Norway banking sector robust but pandemic, rates pose risks, central bank says

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FILE PHOTO: A general view of the Norwegian central bank, where Norway's sovereign wealth fund is situated, in Oslo

OSLO – Norwegian banks are well-equipped if faced with a new downturn and the economic recovery has improved the outlook for financial stability, but risks remain, the central bank said in an annual report on Tuesday.

“The stress test in this report shows that the largest Norwegian banks can weather a sharp downturn without having to tighten lending substantially,” Deputy Governor Ida Wolden Bache said in a statement.

Pandemic-related uncertainty has receded but there is a risk of shocks that could weaken Norway’s financial stability such as a resurgence of the COVID-19 outbreak or a sudden rise in interest rates and risk premiums, the central bank said.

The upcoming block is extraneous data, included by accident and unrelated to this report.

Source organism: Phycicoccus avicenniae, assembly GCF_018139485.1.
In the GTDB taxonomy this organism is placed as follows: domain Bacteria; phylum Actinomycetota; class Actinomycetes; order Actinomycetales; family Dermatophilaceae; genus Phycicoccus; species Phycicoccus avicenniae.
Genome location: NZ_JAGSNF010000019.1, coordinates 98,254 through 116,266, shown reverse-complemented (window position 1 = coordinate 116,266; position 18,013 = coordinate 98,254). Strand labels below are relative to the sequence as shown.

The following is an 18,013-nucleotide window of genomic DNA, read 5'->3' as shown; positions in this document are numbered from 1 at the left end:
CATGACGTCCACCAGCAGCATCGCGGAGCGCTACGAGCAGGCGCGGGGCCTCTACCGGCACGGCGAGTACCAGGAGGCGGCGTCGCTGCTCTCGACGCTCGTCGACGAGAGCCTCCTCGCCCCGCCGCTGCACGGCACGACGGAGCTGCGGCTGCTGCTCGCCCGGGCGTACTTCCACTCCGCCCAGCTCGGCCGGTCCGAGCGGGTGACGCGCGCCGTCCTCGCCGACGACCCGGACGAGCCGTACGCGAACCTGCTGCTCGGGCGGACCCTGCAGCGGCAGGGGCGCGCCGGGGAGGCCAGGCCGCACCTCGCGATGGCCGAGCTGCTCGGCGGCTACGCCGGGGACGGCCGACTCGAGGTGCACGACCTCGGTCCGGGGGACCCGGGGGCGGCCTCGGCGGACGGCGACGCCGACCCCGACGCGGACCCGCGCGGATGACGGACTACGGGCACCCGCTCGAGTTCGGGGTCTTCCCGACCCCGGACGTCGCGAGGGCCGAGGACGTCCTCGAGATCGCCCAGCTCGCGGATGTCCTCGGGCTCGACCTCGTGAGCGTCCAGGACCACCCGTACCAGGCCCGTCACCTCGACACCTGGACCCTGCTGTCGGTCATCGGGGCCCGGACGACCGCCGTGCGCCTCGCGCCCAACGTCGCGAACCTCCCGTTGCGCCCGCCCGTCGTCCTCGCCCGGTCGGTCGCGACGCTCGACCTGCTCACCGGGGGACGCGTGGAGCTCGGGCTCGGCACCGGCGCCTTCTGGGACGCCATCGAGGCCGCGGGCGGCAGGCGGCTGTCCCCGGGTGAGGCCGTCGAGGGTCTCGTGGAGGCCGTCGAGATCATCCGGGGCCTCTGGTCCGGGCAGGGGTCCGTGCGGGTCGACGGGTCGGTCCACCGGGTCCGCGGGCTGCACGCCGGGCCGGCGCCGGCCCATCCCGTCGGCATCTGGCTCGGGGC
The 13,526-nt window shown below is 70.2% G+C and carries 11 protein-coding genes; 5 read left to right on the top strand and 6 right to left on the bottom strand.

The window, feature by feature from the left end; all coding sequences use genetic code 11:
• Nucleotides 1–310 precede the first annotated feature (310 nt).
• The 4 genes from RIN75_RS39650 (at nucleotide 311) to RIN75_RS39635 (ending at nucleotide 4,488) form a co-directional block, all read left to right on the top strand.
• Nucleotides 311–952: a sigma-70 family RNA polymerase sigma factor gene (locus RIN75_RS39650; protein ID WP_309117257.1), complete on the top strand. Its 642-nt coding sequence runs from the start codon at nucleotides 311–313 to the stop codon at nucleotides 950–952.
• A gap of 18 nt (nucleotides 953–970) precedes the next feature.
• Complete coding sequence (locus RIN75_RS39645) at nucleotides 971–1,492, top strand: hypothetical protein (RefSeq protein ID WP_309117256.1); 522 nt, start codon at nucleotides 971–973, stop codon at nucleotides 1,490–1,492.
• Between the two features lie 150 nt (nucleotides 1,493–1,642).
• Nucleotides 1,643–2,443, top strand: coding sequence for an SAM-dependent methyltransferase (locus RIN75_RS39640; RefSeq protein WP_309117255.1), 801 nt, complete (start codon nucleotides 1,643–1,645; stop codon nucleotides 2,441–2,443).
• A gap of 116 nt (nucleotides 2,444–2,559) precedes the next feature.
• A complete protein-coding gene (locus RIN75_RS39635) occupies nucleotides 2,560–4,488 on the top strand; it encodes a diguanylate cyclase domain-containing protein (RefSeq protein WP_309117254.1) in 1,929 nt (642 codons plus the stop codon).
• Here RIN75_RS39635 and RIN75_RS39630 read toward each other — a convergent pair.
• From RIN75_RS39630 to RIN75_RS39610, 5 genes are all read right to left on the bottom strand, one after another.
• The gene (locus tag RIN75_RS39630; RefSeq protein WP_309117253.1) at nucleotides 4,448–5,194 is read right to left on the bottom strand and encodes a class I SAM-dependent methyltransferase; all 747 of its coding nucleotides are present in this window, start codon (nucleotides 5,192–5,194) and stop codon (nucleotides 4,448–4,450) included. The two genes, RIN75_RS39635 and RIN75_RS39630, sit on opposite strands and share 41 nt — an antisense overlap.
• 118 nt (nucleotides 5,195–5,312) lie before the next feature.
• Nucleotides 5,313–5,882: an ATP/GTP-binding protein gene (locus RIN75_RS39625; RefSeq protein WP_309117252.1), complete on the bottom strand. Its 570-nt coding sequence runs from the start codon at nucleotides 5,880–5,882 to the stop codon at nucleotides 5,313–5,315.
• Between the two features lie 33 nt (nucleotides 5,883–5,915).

“Against the background of the recovery over the past year, Norges Bank now assesses the overall financial stability outlook as little changed since before the pandemic hit,” the bank said in its report.

It added high household debt is seen as the main weakness in the system, but also said that the Nordic country’s banks have ample access to funding and capacity to absorb losses, which had turned out lower than feared in 2020.

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“Losses are expected to remain low, but the outlook is still somewhat more uncertain than usual,” the bank said.

(Reporting by Victoria Klesty, editing by Terje Solsvik)

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